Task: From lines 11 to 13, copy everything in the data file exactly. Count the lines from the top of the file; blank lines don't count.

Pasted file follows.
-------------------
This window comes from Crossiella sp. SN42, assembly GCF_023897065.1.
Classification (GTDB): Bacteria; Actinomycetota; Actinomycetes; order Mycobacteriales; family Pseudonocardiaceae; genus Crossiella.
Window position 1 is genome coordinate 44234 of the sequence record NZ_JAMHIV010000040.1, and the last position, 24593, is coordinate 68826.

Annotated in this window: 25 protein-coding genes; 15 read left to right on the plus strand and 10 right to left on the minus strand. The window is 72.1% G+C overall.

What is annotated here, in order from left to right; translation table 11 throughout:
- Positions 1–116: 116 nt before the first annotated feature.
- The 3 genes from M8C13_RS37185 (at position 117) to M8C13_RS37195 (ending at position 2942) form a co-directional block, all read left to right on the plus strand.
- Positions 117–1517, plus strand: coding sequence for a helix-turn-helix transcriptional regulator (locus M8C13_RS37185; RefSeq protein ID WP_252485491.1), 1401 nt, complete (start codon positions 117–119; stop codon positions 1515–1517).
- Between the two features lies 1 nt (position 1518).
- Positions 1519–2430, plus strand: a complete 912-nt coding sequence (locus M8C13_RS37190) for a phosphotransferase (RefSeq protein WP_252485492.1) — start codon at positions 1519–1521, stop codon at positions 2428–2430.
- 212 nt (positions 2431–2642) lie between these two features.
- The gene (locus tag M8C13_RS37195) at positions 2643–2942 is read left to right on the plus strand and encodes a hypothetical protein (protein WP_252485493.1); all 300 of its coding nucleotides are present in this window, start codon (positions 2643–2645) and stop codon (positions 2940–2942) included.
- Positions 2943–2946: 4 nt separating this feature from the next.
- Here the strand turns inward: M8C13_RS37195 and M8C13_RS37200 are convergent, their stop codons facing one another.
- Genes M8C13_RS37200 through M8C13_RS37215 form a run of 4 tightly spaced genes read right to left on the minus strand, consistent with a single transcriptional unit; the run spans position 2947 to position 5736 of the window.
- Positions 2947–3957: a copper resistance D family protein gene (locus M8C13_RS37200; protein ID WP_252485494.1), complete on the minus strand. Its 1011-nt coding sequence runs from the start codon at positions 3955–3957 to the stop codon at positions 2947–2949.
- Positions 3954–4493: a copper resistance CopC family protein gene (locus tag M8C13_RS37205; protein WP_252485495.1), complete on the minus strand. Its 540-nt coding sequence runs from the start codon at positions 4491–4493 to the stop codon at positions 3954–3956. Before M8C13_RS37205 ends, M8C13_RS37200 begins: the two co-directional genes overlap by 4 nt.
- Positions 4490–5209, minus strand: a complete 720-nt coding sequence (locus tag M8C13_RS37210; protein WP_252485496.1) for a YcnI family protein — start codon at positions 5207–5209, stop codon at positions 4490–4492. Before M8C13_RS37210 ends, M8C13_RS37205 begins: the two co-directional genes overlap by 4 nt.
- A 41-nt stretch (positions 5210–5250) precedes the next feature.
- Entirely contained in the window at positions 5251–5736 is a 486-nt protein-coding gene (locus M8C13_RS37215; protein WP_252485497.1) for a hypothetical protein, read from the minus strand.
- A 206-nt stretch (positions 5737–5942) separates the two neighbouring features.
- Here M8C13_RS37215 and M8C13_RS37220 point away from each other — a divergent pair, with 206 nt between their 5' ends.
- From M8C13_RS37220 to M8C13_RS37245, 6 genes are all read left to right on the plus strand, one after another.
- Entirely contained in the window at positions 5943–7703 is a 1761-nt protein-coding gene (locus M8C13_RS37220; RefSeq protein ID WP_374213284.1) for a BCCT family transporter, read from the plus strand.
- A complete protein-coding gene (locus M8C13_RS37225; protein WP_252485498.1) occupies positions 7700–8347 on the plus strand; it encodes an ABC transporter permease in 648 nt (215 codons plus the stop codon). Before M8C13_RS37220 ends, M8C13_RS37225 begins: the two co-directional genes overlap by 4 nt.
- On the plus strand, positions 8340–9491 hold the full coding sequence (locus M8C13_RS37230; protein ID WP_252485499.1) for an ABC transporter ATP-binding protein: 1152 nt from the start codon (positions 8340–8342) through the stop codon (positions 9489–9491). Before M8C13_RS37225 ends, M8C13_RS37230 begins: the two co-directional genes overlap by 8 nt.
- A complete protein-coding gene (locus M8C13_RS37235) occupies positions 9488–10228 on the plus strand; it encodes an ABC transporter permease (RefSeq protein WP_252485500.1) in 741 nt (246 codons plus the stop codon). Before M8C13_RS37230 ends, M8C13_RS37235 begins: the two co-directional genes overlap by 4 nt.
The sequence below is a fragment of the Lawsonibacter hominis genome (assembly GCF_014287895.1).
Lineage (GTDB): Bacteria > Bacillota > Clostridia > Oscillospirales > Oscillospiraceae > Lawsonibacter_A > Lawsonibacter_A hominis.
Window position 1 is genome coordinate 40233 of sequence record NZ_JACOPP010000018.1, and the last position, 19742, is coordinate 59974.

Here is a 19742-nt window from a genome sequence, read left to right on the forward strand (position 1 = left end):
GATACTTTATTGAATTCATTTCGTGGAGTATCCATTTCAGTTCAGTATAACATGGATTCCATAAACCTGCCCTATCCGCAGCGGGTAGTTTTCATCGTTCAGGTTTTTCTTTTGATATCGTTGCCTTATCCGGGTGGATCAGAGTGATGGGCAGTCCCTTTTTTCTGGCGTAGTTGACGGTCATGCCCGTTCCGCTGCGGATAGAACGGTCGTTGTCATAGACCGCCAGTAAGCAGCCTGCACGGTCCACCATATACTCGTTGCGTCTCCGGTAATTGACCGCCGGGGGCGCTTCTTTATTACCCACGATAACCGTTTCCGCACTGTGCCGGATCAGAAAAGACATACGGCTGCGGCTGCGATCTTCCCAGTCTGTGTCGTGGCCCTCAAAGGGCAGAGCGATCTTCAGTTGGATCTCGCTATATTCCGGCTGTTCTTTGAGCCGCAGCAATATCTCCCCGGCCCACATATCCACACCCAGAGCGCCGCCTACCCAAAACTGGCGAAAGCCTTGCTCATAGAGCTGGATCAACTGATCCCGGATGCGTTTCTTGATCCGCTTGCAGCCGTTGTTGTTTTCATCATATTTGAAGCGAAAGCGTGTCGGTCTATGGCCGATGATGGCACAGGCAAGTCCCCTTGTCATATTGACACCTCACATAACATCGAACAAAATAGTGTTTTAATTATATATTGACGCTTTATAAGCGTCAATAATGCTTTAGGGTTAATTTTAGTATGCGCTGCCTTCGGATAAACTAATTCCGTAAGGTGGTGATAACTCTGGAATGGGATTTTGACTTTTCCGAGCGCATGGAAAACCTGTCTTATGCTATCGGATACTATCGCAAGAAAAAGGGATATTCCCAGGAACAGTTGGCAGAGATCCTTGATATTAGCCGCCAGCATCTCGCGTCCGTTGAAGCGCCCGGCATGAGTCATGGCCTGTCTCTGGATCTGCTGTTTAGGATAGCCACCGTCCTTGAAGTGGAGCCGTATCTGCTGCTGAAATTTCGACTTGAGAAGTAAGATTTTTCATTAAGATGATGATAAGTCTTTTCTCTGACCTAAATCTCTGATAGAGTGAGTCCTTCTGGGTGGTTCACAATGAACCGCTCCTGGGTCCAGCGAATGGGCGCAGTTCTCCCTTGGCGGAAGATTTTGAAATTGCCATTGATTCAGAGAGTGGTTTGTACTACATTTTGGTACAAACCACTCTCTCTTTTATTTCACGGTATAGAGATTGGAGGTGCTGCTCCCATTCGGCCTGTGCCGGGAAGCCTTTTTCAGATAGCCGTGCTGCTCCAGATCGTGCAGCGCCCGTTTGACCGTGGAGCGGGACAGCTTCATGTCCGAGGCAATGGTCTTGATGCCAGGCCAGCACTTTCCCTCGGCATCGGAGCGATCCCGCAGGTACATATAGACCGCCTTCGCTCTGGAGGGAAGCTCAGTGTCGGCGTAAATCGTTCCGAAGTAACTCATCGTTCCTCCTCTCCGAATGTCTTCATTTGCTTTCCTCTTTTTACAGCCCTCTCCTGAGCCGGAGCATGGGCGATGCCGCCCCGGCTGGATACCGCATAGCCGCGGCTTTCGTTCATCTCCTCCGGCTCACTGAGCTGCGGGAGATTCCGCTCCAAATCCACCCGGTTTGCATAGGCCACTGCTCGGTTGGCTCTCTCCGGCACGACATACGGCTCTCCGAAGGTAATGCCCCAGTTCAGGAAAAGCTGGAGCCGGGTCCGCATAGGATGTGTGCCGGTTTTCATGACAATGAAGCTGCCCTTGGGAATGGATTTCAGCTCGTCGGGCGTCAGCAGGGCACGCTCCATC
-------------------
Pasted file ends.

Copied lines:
- 212 nt (positions 2431–2642) lie between these two features.
- The gene (locus tag M8C13_RS37195) at positions 2643–2942 is read left to right on the plus strand and encodes a hypothetical protein (protein WP_252485493.1); all 300 of its coding nucleotides are present in this window, start codon (positions 2643–2645) and stop codon (positions 2940–2942) included.
- Positions 2943–2946: 4 nt separating this feature from the next.